Plaintiff contends that defendant's payment of taxes is insufficient as a matter of law. Although taxes were paid for the years 1937-62, the first payment was made in October 1950, for the years 1937-50. Thus, plaintiff claims that defendant's payment of taxes was less than the ten years required by Chapter 241, R.L.H. 1955, for plaintiff entered the land in February 1960. Payment of taxes over the statutory period is only one of the factors to be considered in establishing adverse possession. 3 Am.Jur.2d, Adverse Possession, § 124; Re Land Title, Wong, 47 Haw. 412, 391 P.2d 403. See Territory v. Pai-a, 34 Haw. 722; Kainea v. Kreuger, 31 Haw. 108; O.R. & L. Co. v. Kaili, 22 Haw. 673. Paulo v. Malo, 6 Haw. 390. There is no requirement that taxes be paid throughout the adverse period to establish adverse possession. We do not find here as in Territory v. Pai-a, supra at 728, the failure to pay taxes over a long period of time, as to which this court stated "this is a fact which, while not of itself controlling detracts from the strength of appellant's claim of ownership by adverse possession."

Plaintiff further contends that the fact defendant took a deed from one Mary Kala in October 1960 for the property in question can be construed as recognition of title in another which is inconsistent with its claim of title by adverse possession. At the time of purchase, defendant had been in possession for over 31 years, and had perfected its title by adverse possession many years prior thereto. In defendant's acquiring this quitclaim deed, there is nothing partaking of the nature of an acknowledgment of the superiority of Mary Kala's title or the abandonment of the defendant's claim to title by adverse possession. Mahukaliilii v. Hobron, 5 Haw. 104; Smith v. Hamakua *21 Mill Co., 13 Haw. 716. Hallowell v. Borchers, 150 Neb. 322, 34 N.W.2d 404. See 125 A.L.R. 831-32; 3 Am.Jur.2d, Adverse Possession, § 85; 2 C.J.S., Adverse Possession, § 151.

Ordinarily it is within the province of the jury to determine from conflicting or doubtful evidence the existence of facts necessary to constitute adverse possession, but where, as in this case, the evidence as to the facts necessary to constitute such possession for the statutory period is clear and undisputed and susceptible of but one inference, it becomes one of law for the court. 2 C.J.S., Adverse Possession, § 228. Kapiolani Estate v. Kaneohe Ranch Co., 14 Haw. 643; McIntosh v. Kolb, 112 S.C. 1, 99 S.E. 356; Winter v. Ragan, 192 Ark. 709, 94 S.W.2d 362; Blalock v. Thomas, 176 Ga. 407, 168 S.E. 13; Allen v. Bashom, 27 S.W.2d 376 (Tex. Civ. App. 1930); Simon v. School Board of District No. 2, 299 Mich. 478, 300 N.W. 851; Fitschen Bros. Commercial Co. v. Noyes' Estate, 76 Mont. 175, 246 Pac. 773. See Tagami v. Meyer, 41 Haw. 484; Bishop v. Kalua, 36 Haw. 164; Kalamakee v. Wharton, 16 Haw. 228; Albertina v. Kapiolani Estate, supra.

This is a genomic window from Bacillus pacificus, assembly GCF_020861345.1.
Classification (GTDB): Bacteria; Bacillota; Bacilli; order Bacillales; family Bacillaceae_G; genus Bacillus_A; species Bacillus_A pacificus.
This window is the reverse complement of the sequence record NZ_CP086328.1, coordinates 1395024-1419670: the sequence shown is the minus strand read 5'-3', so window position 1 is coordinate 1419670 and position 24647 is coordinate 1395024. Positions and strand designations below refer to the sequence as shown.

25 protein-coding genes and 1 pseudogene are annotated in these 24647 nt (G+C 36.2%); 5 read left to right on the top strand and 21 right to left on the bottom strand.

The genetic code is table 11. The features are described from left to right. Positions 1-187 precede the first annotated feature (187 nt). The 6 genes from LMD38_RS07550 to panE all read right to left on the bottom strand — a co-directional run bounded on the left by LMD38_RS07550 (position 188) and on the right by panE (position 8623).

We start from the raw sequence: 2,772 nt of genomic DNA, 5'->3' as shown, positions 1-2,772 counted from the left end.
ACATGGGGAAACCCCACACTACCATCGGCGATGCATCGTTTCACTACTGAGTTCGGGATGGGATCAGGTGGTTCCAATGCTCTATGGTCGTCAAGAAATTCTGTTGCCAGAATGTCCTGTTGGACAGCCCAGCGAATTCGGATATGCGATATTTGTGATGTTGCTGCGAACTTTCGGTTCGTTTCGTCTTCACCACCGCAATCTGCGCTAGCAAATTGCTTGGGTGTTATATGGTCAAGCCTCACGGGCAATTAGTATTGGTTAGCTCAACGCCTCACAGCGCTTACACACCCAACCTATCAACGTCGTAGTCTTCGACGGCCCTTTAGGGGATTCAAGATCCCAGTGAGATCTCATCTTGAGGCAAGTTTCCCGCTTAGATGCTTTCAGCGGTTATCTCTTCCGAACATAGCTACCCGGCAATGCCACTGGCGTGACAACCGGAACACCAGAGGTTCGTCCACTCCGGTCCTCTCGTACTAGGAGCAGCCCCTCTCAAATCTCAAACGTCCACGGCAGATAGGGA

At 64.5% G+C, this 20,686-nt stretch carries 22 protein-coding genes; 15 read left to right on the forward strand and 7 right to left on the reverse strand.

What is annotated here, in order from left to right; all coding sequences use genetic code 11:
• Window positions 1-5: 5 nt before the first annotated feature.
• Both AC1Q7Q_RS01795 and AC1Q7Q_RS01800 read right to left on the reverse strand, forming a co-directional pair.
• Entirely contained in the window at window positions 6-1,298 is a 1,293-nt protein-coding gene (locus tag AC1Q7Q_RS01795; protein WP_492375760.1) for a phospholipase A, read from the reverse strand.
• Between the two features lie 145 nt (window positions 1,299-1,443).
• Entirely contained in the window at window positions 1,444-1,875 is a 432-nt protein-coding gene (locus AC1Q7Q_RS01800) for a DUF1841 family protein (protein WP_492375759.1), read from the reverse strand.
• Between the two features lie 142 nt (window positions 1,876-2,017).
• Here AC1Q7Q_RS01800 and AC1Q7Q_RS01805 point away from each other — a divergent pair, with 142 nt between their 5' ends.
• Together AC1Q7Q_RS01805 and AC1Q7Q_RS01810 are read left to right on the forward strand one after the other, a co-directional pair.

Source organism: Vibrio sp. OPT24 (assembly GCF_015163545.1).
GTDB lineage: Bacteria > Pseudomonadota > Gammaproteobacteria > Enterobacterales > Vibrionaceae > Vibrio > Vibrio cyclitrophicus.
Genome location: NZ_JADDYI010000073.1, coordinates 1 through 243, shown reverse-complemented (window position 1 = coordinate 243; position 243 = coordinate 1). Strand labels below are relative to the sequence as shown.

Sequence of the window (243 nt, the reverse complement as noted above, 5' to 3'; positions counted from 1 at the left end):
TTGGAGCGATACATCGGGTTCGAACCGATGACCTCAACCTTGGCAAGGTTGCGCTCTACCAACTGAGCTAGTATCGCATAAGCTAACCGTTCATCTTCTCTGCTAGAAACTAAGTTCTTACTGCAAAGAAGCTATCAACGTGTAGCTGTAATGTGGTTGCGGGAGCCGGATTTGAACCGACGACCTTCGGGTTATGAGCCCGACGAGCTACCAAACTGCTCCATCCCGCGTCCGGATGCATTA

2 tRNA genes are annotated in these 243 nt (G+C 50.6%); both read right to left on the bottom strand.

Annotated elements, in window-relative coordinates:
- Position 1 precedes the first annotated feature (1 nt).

The defendant, at the close of the evidence, moved for a directed verdict. Since defendant was entitled to such a verdict, the court erred in denying defendant's motion for judgment notwithstanding the verdict returned by the jury in the plaintiff's favor.

Reversed and remanded for entry of judgment for defendant.


[1] Suit was filed February 23, 1961. The cowboy foreman for defendant testified September 23, 1961, that defendant had possession for 33 years.

[2] R.L.H. 1955, § 241-30. No person shall commence an action to recover possession of any lands or make any entry thereon unless within ten years after the right to bring such action first accrued.

[3] Deed of John Paakoa Halaulani to plaintiff dated January 13, 1960. Deed from John Paakoa Halaulani, also known as John Kuloloia Paakoa Halaulani to plaintiff dated, May 20, 1960.